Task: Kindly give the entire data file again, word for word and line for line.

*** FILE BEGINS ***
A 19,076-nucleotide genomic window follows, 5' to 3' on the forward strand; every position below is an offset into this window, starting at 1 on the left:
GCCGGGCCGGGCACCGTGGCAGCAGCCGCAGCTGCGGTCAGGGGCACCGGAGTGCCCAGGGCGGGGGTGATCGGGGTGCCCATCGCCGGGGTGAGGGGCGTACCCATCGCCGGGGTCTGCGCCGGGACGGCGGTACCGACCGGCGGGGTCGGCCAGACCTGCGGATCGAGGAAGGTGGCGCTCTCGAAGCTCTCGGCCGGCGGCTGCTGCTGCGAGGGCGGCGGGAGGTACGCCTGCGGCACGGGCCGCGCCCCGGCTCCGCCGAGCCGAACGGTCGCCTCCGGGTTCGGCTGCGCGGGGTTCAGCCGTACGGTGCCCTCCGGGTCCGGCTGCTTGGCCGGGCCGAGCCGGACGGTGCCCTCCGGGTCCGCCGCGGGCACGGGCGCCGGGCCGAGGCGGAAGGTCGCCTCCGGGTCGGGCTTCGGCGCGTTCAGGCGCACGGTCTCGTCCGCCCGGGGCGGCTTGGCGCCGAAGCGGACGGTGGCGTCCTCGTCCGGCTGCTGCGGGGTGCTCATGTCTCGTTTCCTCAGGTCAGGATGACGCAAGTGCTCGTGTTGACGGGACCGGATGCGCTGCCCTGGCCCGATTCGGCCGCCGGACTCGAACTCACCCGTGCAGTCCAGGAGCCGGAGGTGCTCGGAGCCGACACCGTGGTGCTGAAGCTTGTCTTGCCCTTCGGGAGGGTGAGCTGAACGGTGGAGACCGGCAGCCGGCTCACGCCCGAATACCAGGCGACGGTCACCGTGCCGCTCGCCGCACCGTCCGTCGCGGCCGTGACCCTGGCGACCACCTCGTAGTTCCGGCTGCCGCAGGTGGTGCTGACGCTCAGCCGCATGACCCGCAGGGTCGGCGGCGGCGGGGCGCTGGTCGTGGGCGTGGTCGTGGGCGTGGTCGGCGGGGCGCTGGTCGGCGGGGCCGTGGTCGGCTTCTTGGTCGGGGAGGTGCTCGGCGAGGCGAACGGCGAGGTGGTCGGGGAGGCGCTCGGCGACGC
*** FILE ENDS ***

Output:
A 19,076-nucleotide genomic window follows, 5' to 3' on the forward strand; every position below is an offset into this window, starting at 1 on the left:
GCCGGGCCGGGCACCGTGGCAGCAGCCGCAGCTGCGGTCAGGGGCACCGGAGTGCCCAGGGCGGGGGTGATCGGGGTGCCCATCGCCGGGGTGAGGGGCGTACCCATCGCCGGGGTCTGCGCCGGGACGGCGGTACCGACCGGCGGGGTCGGCCAGACCTGCGGATCGAGGAAGGTGGCGCTCTCGAAGCTCTCGGCCGGCGGCTGCTGCTGCGAGGGCGGCGGGAGGTACGCCTGCGGCACGGGCCGCGCCCCGGCTCCGCCGAGCCGAACGGTCGCCTCCGGGTTCGGCTGCGCGGGGTTCAGCCGTACGGTGCCCTCCGGGTCCGGCTGCTTGGCCGGGCCGAGCCGGACGGTGCCCTCCGGGTCCGCCGCGGGCACGGGCGCCGGGCCGAGGCGGAAGGTCGCCTCCGGGTCGGGCTTCGGCGCGTTCAGGCGCACGGTCTCGTCCGCCCGGGGCGGCTTGGCGCCGAAGCGGACGGTGGCGTCCTCGTCCGGCTGCTGCGGGGTGCTCATGTCTCGTTTCCTCAGGTCAGGATGACGCAAGTGCTCGTGTTGACGGGACCGGATGCGCTGCCCTGGCCCGATTCGGCCGCCGGACTCGAACTCACCCGTGCAGTCCAGGAGCCGGAGGTGCTCGGAGCCGACACCGTGGTGCTGAAGCTTGTCTTGCCCTTCGGGAGGGTGAGCTGAACGGTGGAGACCGGCAGCCGGCTCACGCCCGAATACCAGGCGACGGTCACCGTGCCGCTCGCCGCACCGTCCGTCGCGGCCGTGACCCTGGCGACCACCTCGTAGTTCCGGCTGCCGCAGGTGGTGCTGACGCTCAGCCGCATGACCCGCAGGGTCGGCGGCGGCGGGGCGCTGGTCGTGGGCGTGGTCGTGGGCGTGGTCGGCGGGGCGCTGGTCGGCGGGGCCGTGGTCGGCTTCTTGGTCGGGGAGGTGCTCGGCGAGGCGAACGGCGAGGTGGTCGGGGAGGCGCTCGGCGACGC